A Matter of Trust
by Michael Shuster
I have an unusual agreement with my favorite partner. (He has an
excellent web site; perhaps you've seen it.) When there is extreme
distribution around the table, I get the very long suits, voids and
occasional multi-void hands and he gets dealt his normal 4-3-3-3 or
4-4-3-2 piece of cheese. He calls it the "eye of the storm," but
from my perspective, it is just business as usual.
In a recent sectional swiss, I held two hands with eight card suits,
each of which presented several interesting bidding decisions.
In second seat, all vulnerable, I pick up
xx Axx AQxxxxxx.
RHO passes as dealer and I face my first choice. I could pass
and hope to sneak up on the opponents, perhaps gaining useful
information in the process. Alternatively, I could open 5
to put maximum pressure on the bad guys. There are downsides to
each of these actions. If partner has a strong hand, a constructive
auction will be out of the question and 5 could be offering
our side up for a number against air, especially considering the
lack of texture in the club suitand the two acesuseful both
for defense and for slam purposes. All things considered, I think it
is best to take the middle of the road position, so I open 1 to
get the ball rolling.
LHO makes a takeout double and partner bids 1. RHO bids 2,
and it's back to me. 3 seems pretty straightforward and consistant
with my plan. Partner's bidding spades and RHO's not doubling him worries
me a little, so I'm not as keen on this hand as I was a moment ago.
LHO bids 3 and partner skips to 5, which is passed back
to LHO who bids 5. Partner doubles and RHO passes. The
auction to this point is now
I still lack a heart control, and partner just doubled diamonds,
my ace-third suit. What could be more obvious than passing?
RHO|| Me|| LHO|| Partner|
Pass|| 1|| Dbl|| 1|
2|| 3|| 3|| 5|
Pass|| Pass|| 5|| Dbl|
Let's see. As a matter of partnership style, the double of 5,
while for penalties, means that partner believes it is our hand.
And I trust my partner wouldn't make that call if he thought they
were making, so he must have some defense.
Partner doesn't have very many diamonds, probably exactly one if the
opponents are to be believed. So what can his defense be? His
RHO announced the red suits, and with nothing in diamonds he must
have at least one fast trick in hearts, as he would be worried about
QJxx's being the victim of a crossruff.
Come to think of it, partner's failure to redouble 1 is also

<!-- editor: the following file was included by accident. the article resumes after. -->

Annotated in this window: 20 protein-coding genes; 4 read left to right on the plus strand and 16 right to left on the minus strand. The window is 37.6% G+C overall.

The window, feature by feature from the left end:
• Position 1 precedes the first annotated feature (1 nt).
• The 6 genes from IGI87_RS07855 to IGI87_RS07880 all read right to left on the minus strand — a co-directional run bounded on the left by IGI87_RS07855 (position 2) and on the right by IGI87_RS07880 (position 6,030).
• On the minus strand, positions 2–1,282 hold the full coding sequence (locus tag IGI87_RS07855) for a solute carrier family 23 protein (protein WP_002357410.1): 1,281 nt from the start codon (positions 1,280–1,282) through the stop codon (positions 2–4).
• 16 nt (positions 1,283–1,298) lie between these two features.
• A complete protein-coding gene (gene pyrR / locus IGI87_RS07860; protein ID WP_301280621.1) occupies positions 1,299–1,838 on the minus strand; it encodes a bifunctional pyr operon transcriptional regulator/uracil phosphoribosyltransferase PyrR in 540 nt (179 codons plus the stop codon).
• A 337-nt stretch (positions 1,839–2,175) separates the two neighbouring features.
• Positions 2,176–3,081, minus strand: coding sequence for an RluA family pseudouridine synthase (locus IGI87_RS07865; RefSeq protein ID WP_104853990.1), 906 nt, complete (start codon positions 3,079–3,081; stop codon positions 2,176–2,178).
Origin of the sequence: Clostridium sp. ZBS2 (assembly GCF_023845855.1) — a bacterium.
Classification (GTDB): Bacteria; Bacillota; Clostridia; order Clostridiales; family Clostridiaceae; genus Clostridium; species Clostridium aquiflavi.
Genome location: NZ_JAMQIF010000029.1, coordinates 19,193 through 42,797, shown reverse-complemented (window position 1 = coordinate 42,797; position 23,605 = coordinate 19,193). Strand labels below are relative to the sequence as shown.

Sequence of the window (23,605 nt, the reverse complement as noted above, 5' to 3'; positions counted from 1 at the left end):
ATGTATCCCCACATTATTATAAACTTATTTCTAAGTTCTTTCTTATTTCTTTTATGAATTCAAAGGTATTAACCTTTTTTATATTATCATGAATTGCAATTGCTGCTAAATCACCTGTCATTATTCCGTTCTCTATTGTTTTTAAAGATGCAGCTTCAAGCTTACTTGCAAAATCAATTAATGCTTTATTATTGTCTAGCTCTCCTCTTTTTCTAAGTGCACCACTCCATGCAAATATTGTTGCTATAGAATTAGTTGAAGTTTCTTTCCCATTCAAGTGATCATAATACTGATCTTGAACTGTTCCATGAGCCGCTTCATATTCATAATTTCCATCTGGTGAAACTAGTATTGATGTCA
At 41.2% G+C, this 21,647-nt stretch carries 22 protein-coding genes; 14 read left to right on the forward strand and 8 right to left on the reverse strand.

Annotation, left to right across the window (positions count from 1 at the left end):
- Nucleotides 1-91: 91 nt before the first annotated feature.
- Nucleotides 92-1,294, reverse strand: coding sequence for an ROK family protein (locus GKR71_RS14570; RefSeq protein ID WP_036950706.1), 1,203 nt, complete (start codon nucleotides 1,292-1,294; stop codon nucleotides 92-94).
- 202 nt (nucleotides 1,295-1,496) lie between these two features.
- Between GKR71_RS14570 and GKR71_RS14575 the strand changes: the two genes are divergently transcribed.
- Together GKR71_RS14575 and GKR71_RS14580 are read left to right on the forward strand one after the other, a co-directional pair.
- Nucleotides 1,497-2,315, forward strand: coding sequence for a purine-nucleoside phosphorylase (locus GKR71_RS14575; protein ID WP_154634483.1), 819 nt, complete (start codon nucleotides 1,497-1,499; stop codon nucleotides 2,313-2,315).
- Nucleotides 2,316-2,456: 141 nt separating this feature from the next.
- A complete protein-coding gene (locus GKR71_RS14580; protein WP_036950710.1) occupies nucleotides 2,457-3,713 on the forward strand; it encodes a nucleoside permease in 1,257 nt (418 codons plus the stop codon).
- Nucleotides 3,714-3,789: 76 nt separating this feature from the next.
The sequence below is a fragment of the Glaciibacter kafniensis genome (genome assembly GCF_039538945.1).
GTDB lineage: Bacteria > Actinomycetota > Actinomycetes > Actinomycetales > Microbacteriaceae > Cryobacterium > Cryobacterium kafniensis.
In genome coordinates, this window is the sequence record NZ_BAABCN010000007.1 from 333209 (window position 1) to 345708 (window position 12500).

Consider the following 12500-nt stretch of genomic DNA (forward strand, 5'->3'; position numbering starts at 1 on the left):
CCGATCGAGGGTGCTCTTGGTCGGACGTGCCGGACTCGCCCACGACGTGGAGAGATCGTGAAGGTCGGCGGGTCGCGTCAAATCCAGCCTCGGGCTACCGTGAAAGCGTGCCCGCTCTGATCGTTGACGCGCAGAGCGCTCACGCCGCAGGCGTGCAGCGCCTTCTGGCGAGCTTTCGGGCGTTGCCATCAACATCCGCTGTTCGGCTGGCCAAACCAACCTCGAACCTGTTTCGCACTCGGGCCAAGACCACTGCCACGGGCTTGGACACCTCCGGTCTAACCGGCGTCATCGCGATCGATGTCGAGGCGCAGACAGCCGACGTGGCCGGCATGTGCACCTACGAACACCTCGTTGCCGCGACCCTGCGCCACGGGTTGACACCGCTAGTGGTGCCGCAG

making it look like he is short in diamonds. If he had a sixth spade,
I think he would have made another try for 4 (bidding 4
over 3), so partner's shape is either 5-4-1-3 or 5-3-1-4.
With either of these shapes he wouldn't redouble for fear that we
could get blown out of our constructive auction by a diamond preempt.
I bid 6 with a fair bit of confidence. RHO doubles this on the
way out, and LHO gives this some consideration before finally passing.
The lead is the K and I buy
KQ108x AQ9x x 10xx.
I win the A, trump a diamond, and lead a club. RHO plays the
Jack and I finesse the Queen. This holds, so I trump my last diamond
and lead the K. RHO follows small. I'm pretty sure the heart
finesse is working, and the show-up squeeze is marked as well (but RHO
will never have the stiff king anyway) so I ruff, draw the last trump
and take the heart finesse. This wins, too, so I make seven.
My partner and I are each pretty good at knowing the score for various
doubled contracts, but this time we each reach to check at the same time
and eventually enter 1740 in the plus column.
A couple of matches later, I hold another eight-bagger, this time in spades.
1st Seat, all Vul
AKxxxxxx x AQxx
The choices are 2, 1, and 4. With so little
defense I believe 2 to be an error and 4, a preempt
when holding the best hand at the table, is beneath contempt.
I open 1, and hear LHO bid 2. Partner raises my eight
shooter with 2! RHO bids 3, and I now have a real problem.
I have two goals on this hand. My first goal is to get to 6
when partner holds the K. The second goal is to play the hand.
Since I will have to drive to the 5-level in order to solve the
problem of the K, the second goal ought to take care of itself.
I bid 4. My plan is to bid 5 over partner's expected
4 signoff if I get the chance. Now partner will have an
opportunity to bid 5 with the K and I'll bid to the
Over 4, LHO bids 4 and partner 4, RHO passes, and
it's my call again. The auction up to this point is:
As it turns out, I don't have to follow through with my initial plan.
Since 4D created a force through 4 or a double of the opponents,
our partnership agreements about when opponents bid in our forcing
competitive auction apply. With good defense, we double, with extra
values or a defensive minimum we pass (and then, with a good offensive
hand, pull partner's expected double). So partner's 4 bid shows
an offensive minimum. That has to be the diamond king, so I bid 6.
LHO doubles this and everyone passes.
The opening lead is the club ace and I buy
Qxxx Jx Kxx 10xxx.
Me|| LHO|| Partner|| RHO|
1|| 2|| 2|| 3|
4|| 4|| 4|| Pass|
I claim 12 tricks, and this time we know the score (1660).
In each of these cases, I was able to bid slam because I trusted my
partner's auction. I also confess that both times I had second
thoughts when I was doubled...until dummy hit with exactly
what I was expecting.
Copyright © 2003 Michael Shuster